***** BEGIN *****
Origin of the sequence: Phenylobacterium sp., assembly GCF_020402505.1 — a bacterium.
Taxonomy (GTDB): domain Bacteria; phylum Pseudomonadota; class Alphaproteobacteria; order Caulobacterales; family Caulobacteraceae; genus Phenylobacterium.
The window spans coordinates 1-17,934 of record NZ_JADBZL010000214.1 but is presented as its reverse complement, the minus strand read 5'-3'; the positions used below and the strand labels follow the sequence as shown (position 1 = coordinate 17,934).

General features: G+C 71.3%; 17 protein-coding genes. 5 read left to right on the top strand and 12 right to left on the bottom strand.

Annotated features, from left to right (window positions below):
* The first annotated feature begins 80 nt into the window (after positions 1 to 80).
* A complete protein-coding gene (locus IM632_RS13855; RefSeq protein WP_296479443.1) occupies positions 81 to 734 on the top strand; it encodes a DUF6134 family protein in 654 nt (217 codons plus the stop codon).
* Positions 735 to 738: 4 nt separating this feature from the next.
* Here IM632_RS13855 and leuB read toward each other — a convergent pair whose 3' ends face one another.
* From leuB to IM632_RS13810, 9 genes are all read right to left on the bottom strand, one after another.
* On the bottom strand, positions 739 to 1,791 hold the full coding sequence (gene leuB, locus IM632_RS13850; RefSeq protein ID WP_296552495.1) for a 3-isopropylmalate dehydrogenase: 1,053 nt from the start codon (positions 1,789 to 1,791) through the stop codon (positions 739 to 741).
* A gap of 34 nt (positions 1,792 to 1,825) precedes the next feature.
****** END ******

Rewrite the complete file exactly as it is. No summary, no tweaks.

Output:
Origin of the sequence: Phenylobacterium sp., assembly GCF_020402505.1 — a bacterium.
Taxonomy (GTDB): domain Bacteria; phylum Pseudomonadota; class Alphaproteobacteria; order Caulobacterales; family Caulobacteraceae; genus Phenylobacterium.
The window spans coordinates 1-17,934 of record NZ_JADBZL010000214.1 but is presented as its reverse complement, the minus strand read 5'-3'; the positions used below and the strand labels follow the sequence as shown (position 1 = coordinate 17,934).

General features: G+C 71.3%; 17 protein-coding genes. 5 read left to right on the top strand and 12 right to left on the bottom strand.

Annotated features, from left to right (window positions below):
* The first annotated feature begins 80 nt into the window (after positions 1 to 80).
* A complete protein-coding gene (locus IM632_RS13855; RefSeq protein WP_296479443.1) occupies positions 81 to 734 on the top strand; it encodes a DUF6134 family protein in 654 nt (217 codons plus the stop codon).
* Positions 735 to 738: 4 nt separating this feature from the next.
* Here IM632_RS13855 and leuB read toward each other — a convergent pair whose 3' ends face one another.
* From leuB to IM632_RS13810, 9 genes are all read right to left on the bottom strand, one after another.
* On the bottom strand, positions 739 to 1,791 hold the full coding sequence (gene leuB, locus IM632_RS13850; RefSeq protein ID WP_296552495.1) for a 3-isopropylmalate dehydrogenase: 1,053 nt from the start codon (positions 1,789 to 1,791) through the stop codon (positions 739 to 741).
* A gap of 34 nt (positions 1,792 to 1,825) precedes the next feature.